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Old 02-06-2008, 10:48 AM   #71
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Lefselover, you have only dropped 2 eggs in your lifetime? Your poor dogs. Mine get an egg or two a week, I think.

Back to the tips.

Remember, baking is science, and baking recipes are formulas. Don't mess with them too much, or you will have a disaster.

(I have a friend who is always trying to "healthy up" muffins and cakes. Subbing in ww flour for white, honey for sugar and adding a cup of flax meal is pretty much a recipe for building materials--bricks.)

Other recipes, for main dishes etc are free game--I always look at them as suggestions, not written in stone. Relax, have fun, make it the way you like it.
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Old 02-13-2008, 10:37 PM   #72
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Quote:
Originally Posted by Katie E View Post
All the above, especially mis en place.

I'll also add that it's important to read your recipe all the way through before beginning any prepping or cooking. It's no fun to get to a stage of a recipe only to discover you don't have an ingredient in the correct amount or at all or be missing an essential cooking utensil/tool.

Hand-in-hand with reading the recipe completely is to make sure your read it enough in advance of preparing the dish that you will be certain to have enough time to make it. Rushing can lead to mistakes or a poorly prepared recipe. "Haste makes waste" is definitely true.

what she said, reading recipes is necessary and saves lots of time as u make whatever .

babe
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Old 02-13-2008, 10:48 PM   #73
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Don't put your smoke alarm to close to the stove top. ( my son did that last week..it goes off when the toast pops up. Toster is on top of the refrigetor )

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Old 02-13-2008, 10:59 PM   #74
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Never 'play' with a recipe until after you have made it the first time exactly as instructed, and only if you can afford to throw it out if it doesn't work out...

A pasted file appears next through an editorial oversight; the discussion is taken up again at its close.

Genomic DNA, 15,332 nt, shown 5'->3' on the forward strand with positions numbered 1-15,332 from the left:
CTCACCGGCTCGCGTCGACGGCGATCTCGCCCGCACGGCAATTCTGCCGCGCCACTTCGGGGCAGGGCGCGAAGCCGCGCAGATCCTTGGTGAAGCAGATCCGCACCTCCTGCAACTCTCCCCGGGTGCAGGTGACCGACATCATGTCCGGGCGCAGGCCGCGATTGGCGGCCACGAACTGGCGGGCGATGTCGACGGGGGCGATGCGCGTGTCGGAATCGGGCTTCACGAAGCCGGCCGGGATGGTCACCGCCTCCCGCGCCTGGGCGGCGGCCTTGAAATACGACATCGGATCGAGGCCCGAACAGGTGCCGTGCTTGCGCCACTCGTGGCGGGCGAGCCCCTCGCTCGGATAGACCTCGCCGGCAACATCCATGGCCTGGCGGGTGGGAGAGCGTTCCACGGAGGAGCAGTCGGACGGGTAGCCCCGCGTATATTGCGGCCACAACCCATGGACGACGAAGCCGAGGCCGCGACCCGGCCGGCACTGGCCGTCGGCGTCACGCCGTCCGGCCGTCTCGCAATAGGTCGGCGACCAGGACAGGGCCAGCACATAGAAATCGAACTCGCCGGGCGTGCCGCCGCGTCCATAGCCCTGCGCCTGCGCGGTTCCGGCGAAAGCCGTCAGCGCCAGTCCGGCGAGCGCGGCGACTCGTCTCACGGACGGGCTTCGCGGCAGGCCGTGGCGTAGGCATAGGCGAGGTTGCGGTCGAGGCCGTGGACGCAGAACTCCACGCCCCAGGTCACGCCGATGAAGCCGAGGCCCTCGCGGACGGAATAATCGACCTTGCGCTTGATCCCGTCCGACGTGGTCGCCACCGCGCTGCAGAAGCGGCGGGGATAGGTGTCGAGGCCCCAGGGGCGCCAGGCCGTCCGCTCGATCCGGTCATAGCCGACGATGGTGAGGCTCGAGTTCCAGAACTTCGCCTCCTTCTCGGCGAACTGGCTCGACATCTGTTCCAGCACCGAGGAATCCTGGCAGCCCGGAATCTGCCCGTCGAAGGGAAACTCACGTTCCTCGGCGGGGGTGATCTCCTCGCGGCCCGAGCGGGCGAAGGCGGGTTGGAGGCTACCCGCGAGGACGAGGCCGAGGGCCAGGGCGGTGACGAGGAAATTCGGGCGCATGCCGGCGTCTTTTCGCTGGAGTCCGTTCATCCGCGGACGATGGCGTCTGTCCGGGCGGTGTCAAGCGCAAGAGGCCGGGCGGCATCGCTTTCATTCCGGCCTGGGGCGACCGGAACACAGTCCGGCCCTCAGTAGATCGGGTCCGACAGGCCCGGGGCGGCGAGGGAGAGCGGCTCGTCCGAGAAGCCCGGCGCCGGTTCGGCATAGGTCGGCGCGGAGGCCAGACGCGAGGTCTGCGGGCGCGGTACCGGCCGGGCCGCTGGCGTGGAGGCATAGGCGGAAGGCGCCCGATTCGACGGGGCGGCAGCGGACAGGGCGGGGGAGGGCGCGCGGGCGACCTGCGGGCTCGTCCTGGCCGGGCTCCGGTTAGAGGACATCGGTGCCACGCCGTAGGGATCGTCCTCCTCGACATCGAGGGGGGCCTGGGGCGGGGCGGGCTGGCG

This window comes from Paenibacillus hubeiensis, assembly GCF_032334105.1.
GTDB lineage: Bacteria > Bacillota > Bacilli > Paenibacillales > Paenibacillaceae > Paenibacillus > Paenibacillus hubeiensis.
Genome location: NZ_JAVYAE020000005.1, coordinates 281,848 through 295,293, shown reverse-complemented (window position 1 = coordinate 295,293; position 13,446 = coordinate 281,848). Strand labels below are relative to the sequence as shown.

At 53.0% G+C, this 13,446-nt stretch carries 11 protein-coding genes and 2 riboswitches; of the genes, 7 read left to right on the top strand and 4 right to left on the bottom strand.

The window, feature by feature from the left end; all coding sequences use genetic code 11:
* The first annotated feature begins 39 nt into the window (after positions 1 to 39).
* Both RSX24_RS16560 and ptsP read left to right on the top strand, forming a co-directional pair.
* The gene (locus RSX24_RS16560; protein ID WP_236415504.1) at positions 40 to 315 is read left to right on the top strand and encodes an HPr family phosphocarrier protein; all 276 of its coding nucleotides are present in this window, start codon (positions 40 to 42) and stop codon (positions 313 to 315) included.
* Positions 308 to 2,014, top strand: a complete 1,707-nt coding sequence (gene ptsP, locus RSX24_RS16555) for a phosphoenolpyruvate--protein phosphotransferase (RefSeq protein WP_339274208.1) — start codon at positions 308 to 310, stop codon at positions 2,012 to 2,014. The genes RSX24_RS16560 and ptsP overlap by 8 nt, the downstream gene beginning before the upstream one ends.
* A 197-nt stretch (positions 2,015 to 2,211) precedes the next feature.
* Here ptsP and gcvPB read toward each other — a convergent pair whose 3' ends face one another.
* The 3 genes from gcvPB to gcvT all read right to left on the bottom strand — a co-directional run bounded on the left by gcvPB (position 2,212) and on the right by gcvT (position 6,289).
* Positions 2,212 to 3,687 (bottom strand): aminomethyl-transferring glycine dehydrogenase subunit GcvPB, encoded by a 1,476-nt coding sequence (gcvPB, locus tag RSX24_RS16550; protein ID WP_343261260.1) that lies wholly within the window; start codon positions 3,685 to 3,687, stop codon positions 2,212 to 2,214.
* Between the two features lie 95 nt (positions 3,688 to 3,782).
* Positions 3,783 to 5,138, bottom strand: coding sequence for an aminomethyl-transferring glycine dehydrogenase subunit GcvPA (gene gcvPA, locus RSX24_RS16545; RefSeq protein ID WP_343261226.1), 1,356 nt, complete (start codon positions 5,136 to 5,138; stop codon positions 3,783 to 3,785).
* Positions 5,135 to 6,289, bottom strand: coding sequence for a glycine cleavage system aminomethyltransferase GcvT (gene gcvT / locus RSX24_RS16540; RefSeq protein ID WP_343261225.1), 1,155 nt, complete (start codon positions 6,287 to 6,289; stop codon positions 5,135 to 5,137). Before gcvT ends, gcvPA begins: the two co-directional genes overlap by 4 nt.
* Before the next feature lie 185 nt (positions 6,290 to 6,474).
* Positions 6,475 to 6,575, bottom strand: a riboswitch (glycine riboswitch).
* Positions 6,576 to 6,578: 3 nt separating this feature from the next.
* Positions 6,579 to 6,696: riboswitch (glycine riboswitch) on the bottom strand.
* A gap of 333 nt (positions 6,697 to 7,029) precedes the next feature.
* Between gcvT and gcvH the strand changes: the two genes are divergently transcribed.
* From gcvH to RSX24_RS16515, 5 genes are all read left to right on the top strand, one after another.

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Old 02-18-2008, 12:27 PM   #75
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To me there is a huge difference between baking and putting a meal on the table. I cook the latter way, I don't bake. As far as putting a meal on the table, to me the rule is to be flexible. I don't think you can be as flexible when you are baking. I have taken a meal for 4 and turned it into a meal for 15. I keep on hand gravy mix packages, instant mashed potato flakes, there is always extra meat in the freezer and usually some real poultry stock of some sort. Carrots and celery, onions and garlic are always in the pantry. To me the secret to "good cooking" is having a fully stocked spice cabinet and pantry.
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Old 02-18-2008, 02:08 PM   #76
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Never 'play' with a recipe until after you have made it the first time exactly as instructed, and only if you can afford to throw it out if it doesn't work out...
I agree with this, except in certain circumstances. For instance, I hate dates but like raisins. So if a recipe calls for dates, I will substitute raisins. I also substitute beef for veal. Since I have made these substitutions before, I know they will work. I figure it is better to use something I like than to never try the recipe at all. However, I won't try to make a substitution for something I don't know about.

Barbara
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